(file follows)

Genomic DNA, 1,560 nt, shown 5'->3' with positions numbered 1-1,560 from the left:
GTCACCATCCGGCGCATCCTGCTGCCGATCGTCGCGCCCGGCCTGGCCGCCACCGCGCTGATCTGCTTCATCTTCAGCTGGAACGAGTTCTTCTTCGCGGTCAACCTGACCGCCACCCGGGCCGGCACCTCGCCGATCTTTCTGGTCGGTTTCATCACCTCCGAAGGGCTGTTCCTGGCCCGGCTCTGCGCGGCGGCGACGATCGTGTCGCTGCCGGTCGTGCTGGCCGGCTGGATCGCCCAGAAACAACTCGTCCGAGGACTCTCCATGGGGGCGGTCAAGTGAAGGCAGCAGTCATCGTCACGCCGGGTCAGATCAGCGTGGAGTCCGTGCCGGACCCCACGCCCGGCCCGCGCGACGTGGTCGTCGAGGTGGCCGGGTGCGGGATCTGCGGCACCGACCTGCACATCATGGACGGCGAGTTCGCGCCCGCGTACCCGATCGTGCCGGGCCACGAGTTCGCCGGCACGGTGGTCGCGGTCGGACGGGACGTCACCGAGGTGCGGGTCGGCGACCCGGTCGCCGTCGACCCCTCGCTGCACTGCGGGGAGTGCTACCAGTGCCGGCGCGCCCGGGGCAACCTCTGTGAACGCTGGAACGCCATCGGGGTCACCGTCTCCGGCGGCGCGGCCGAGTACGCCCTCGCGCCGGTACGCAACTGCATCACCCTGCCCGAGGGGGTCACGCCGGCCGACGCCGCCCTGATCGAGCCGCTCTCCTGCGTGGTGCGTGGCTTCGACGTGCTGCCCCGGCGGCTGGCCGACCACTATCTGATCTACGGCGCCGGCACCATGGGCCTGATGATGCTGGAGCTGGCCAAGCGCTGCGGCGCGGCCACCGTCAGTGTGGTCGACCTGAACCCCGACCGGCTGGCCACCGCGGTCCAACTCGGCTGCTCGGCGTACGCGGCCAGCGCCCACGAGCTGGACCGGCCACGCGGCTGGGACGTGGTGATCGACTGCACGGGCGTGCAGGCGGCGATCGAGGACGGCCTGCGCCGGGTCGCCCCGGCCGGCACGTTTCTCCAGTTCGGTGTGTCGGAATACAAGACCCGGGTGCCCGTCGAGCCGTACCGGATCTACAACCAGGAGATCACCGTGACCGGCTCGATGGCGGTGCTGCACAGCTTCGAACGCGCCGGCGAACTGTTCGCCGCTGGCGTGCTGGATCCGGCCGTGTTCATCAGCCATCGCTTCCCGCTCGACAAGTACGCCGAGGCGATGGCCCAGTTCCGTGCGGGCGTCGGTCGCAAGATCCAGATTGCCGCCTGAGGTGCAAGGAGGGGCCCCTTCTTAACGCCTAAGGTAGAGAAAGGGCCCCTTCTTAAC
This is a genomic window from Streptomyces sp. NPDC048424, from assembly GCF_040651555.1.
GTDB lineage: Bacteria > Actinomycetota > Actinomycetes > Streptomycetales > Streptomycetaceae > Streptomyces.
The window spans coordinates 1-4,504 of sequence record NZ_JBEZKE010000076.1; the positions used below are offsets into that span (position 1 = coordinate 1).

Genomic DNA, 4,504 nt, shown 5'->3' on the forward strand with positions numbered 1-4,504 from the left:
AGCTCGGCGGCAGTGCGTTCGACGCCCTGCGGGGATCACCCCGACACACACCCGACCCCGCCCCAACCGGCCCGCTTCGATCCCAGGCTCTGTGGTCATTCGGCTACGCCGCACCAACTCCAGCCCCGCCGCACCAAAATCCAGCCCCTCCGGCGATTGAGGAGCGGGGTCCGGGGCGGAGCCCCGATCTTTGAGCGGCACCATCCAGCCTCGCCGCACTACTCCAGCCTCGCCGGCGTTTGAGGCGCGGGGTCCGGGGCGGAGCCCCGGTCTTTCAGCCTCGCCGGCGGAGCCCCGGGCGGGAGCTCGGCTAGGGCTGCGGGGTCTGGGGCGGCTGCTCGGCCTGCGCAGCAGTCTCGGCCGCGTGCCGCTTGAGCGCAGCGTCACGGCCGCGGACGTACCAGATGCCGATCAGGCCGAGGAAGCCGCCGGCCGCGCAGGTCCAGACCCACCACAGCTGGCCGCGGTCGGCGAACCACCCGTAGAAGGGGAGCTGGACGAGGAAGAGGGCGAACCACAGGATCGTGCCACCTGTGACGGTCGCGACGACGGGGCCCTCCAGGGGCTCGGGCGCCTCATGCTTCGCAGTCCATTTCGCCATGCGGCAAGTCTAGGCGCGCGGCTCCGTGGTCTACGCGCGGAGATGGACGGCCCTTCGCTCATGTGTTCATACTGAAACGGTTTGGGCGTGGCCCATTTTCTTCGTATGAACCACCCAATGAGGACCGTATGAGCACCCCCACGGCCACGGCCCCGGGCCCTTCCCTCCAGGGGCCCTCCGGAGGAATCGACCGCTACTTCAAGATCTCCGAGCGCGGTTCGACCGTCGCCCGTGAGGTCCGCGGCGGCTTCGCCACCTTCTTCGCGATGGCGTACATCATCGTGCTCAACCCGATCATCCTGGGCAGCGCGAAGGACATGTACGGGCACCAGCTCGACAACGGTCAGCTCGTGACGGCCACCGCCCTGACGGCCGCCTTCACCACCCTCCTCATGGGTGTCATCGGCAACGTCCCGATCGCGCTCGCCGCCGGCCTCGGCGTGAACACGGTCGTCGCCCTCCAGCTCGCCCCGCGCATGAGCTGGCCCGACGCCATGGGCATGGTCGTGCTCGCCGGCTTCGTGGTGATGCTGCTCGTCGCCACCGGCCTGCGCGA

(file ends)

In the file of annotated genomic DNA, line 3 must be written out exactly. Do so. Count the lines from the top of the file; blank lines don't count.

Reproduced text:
This is a genomic window from Streptomyces sp. NPDC048424, from assembly GCF_040651555.1.